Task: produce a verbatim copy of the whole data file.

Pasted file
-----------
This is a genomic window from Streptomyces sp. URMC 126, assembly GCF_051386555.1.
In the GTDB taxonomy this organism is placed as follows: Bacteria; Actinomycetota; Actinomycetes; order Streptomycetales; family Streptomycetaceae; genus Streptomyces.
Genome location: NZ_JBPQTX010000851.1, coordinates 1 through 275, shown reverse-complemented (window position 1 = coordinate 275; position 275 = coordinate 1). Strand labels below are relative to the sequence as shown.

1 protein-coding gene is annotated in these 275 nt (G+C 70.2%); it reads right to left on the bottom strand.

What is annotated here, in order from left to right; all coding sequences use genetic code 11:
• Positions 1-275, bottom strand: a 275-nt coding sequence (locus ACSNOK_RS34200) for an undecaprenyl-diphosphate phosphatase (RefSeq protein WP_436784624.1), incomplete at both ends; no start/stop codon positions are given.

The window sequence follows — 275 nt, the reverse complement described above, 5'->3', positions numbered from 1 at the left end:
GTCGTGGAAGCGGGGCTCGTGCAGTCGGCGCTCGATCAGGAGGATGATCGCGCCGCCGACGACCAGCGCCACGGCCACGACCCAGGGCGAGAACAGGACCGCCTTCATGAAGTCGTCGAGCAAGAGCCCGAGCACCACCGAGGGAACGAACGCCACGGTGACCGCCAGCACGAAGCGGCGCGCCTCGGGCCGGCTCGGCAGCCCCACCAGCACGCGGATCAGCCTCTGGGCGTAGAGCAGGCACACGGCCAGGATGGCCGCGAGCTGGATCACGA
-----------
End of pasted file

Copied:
This is a genomic window from Streptomyces sp. URMC 126, assembly GCF_051386555.1.
In the GTDB taxonomy this organism is placed as follows: Bacteria; Actinomycetota; Actinomycetes; order Streptomycetales; family Streptomycetaceae; genus Streptomyces.
Genome location: NZ_JBPQTX010000851.1, coordinates 1 through 275, shown reverse-complemented (window position 1 = coordinate 275; position 275 = coordinate 1). Strand labels below are relative to the sequence as shown.

1 protein-coding gene is annotated in these 275 nt (G+C 70.2%); it reads right to left on the bottom strand.

What is annotated here, in order from left to right; all coding sequences use genetic code 11:
• Positions 1-275, bottom strand: a 275-nt coding sequence (locus ACSNOK_RS34200) for an undecaprenyl-diphosphate phosphatase (RefSeq protein WP_436784624.1), incomplete at both ends; no start/stop codon positions are given.

The window sequence follows — 275 nt, the reverse complement described above, 5'->3', positions numbered from 1 at the left end:
GTCGTGGAAGCGGGGCTCGTGCAGTCGGCGCTCGATCAGGAGGATGATCGCGCCGCCGACGACCAGCGCCACGGCCACGACCCAGGGCGAGAACAGGACCGCCTTCATGAAGTCGTCGAGCAAGAGCCCGAGCACCACCGAGGGAACGAACGCCACGGTGACCGCCAGCACGAAGCGGCGCGCCTCGGGCCGGCTCGGCAGCCCCACCAGCACGCGGATCAGCCTCTGGGCGTAGAGCAGGCACACGGCCAGGATGGCCGCGAGCTGGATCACGA